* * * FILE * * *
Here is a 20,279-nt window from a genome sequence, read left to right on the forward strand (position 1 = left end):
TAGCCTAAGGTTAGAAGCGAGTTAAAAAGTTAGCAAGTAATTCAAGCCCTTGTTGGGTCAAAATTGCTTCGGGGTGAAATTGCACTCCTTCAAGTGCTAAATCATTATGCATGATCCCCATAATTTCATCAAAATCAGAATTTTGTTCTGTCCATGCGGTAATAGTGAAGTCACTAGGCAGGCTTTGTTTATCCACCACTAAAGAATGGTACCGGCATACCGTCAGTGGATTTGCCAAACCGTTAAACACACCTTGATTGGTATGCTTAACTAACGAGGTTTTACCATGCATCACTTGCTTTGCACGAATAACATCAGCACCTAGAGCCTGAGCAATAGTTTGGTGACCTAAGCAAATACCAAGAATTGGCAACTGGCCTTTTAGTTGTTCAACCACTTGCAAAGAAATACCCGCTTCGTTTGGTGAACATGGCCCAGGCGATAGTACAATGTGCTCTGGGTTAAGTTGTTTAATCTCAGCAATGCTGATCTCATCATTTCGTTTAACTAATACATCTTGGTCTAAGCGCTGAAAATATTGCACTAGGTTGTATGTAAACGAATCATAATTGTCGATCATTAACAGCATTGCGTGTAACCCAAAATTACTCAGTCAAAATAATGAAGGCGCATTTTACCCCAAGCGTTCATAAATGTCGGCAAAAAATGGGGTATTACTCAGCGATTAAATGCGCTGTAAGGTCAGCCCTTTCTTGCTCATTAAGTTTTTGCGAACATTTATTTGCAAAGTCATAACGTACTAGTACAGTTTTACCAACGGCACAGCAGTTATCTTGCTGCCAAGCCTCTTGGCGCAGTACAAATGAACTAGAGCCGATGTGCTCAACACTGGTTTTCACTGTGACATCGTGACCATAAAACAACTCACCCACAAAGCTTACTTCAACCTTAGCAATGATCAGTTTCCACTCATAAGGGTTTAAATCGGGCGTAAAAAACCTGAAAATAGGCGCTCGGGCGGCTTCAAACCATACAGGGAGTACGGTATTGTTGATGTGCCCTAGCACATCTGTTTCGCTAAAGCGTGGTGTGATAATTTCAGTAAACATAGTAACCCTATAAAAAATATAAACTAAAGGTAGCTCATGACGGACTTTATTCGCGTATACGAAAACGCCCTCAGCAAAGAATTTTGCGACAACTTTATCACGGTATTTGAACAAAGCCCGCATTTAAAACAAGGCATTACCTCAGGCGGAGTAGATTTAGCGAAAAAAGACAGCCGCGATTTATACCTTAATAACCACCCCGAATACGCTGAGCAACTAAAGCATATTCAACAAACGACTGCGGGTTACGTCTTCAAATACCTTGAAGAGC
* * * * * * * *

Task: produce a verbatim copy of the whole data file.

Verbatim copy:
Here is a 20,279-nt window from a genome sequence, read left to right on the forward strand (position 1 = left end):
TAGCCTAAGGTTAGAAGCGAGTTAAAAAGTTAGCAAGTAATTCAAGCCCTTGTTGGGTCAAAATTGCTTCGGGGTGAAATTGCACTCCTTCAAGTGCTAAATCATTATGCATGATCCCCATAATTTCATCAAAATCAGAATTTTGTTCTGTCCATGCGGTAATAGTGAAGTCACTAGGCAGGCTTTGTTTATCCACCACTAAAGAATGGTACCGGCATACCGTCAGTGGATTTGCCAAACCGTTAAACACACCTTGATTGGTATGCTTAACTAACGAGGTTTTACCATGCATCACTTGCTTTGCACGAATAACATCAGCACCTAGAGCCTGAGCAATAGTTTGGTGACCTAAGCAAATACCAAGAATTGGCAACTGGCCTTTTAGTTGTTCAACCACTTGCAAAGAAATACCCGCTTCGTTTGGTGAACATGGCCCAGGCGATAGTACAATGTGCTCTGGGTTAAGTTGTTTAATCTCAGCAATGCTGATCTCATCATTTCGTTTAACTAATACATCTTGGTCTAAGCGCTGAAAATATTGCACTAGGTTGTATGTAAACGAATCATAATTGTCGATCATTAACAGCATTGCGTGTAACCCAAAATTACTCAGTCAAAATAATGAAGGCGCATTTTACCCCAAGCGTTCATAAATGTCGGCAAAAAATGGGGTATTACTCAGCGATTAAATGCGCTGTAAGGTCAGCCCTTTCTTGCTCATTAAGTTTTTGCGAACATTTATTTGCAAAGTCATAACGTACTAGTACAGTTTTACCAACGGCACAGCAGTTATCTTGCTGCCAAGCCTCTTGGCGCAGTACAAATGAACTAGAGCCGATGTGCTCAACACTGGTTTTCACTGTGACATCGTGACCATAAAACAACTCACCCACAAAGCTTACTTCAACCTTAGCAATGATCAGTTTCCACTCATAAGGGTTTAAATCGGGCGTAAAAAACCTGAAAATAGGCGCTCGGGCGGCTTCAAACCATACAGGGAGTACGGTATTGTTGATGTGCCCTAGCACATCTGTTTCGCTAAAGCGTGGTGTGATAATTTCAGTAAACATAGTAACCCTATAAAAAATATAAACTAAAGGTAGCTCATGACGGACTTTATTCGCGTATACGAAAACGCCCTCAGCAAAGAATTTTGCGACAACTTTATCACGGTATTTGAACAAAGCCCGCATTTAAAACAAGGCATTACCTCAGGCGGAGTAGATTTAGCGAAAAAAGACAGCCGCGATTTATACCTTAATAACCACCCCGAATACGCTGAGCAACTAAAGCATATTCAACAAACGACTGCGGGTTACGTCTTCAAATACCTTGAAGAGC